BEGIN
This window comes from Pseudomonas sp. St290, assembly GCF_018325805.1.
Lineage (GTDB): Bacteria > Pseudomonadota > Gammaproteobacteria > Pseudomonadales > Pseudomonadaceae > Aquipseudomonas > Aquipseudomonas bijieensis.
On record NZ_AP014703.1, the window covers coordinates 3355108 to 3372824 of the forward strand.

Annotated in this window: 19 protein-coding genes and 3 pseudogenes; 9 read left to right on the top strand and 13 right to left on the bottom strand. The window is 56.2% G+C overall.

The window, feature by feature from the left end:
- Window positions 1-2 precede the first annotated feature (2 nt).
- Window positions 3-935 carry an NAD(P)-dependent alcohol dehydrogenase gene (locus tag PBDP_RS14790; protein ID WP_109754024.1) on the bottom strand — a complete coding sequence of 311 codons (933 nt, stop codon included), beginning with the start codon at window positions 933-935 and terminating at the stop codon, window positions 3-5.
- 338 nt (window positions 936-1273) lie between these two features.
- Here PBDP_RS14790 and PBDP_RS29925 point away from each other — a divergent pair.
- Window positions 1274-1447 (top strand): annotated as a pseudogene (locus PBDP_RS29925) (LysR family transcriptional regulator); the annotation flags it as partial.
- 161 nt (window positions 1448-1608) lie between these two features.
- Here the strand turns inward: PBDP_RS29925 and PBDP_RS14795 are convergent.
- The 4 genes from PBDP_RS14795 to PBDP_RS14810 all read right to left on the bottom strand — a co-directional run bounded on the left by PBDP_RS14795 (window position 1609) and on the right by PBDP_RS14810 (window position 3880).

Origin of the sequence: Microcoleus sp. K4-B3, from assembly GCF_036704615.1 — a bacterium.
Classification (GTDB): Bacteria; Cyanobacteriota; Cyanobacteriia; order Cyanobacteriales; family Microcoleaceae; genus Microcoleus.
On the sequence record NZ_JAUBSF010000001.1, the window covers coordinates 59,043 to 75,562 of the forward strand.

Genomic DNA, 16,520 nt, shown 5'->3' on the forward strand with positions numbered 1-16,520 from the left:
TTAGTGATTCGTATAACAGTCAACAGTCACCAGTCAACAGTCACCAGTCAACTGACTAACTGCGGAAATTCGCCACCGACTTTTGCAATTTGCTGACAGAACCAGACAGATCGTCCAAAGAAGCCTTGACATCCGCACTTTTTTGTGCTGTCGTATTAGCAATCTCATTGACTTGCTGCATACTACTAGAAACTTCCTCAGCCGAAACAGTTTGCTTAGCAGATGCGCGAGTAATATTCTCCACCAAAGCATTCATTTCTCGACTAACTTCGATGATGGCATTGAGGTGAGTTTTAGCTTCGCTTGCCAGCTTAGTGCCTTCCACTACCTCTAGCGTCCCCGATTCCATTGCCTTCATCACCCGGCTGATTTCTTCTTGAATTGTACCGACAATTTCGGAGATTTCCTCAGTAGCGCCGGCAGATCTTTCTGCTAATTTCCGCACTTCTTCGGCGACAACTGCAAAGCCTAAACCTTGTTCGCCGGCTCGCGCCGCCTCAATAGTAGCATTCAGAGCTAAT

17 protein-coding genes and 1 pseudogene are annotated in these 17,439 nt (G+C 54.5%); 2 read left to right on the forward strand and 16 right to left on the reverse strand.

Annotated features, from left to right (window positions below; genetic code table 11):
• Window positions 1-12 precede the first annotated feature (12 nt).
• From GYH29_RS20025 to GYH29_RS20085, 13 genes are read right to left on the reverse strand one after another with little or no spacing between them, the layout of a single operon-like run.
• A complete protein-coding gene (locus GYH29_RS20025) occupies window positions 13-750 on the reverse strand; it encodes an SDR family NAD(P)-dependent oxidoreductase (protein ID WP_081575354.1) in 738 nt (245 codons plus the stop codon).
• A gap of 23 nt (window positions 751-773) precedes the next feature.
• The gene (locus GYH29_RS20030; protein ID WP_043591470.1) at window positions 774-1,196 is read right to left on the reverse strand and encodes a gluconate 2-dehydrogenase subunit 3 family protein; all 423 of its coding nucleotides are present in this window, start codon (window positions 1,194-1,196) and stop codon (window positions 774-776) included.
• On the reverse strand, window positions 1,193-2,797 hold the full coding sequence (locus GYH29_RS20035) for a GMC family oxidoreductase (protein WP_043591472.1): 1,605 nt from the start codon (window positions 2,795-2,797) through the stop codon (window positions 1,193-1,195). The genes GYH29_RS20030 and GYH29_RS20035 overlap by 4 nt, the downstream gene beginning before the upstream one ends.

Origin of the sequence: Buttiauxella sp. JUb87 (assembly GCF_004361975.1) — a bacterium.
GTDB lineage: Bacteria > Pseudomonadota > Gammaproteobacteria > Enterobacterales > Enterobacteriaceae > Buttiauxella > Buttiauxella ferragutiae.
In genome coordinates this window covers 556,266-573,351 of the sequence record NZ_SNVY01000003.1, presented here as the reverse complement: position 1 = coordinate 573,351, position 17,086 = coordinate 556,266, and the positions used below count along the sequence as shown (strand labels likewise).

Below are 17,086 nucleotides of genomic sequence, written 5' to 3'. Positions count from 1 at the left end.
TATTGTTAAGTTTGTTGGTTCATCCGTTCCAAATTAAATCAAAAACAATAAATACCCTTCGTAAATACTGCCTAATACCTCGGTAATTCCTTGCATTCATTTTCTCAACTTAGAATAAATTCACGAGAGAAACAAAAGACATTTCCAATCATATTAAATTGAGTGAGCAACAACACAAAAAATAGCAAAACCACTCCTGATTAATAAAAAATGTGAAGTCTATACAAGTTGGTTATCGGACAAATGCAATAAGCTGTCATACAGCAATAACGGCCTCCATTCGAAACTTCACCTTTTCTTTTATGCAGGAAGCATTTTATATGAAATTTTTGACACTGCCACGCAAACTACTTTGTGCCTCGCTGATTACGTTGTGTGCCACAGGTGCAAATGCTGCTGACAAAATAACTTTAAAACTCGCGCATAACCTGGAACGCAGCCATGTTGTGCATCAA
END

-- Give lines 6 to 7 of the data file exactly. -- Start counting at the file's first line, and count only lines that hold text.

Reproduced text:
- Window positions 1-2 precede the first annotated feature (2 nt).
- Window positions 3-935 carry an NAD(P)-dependent alcohol dehydrogenase gene (locus tag PBDP_RS14790; protein ID WP_109754024.1) on the bottom strand — a complete coding sequence of 311 codons (933 nt, stop codon included), beginning with the start codon at window positions 933-935 and terminating at the stop codon, window positions 3-5.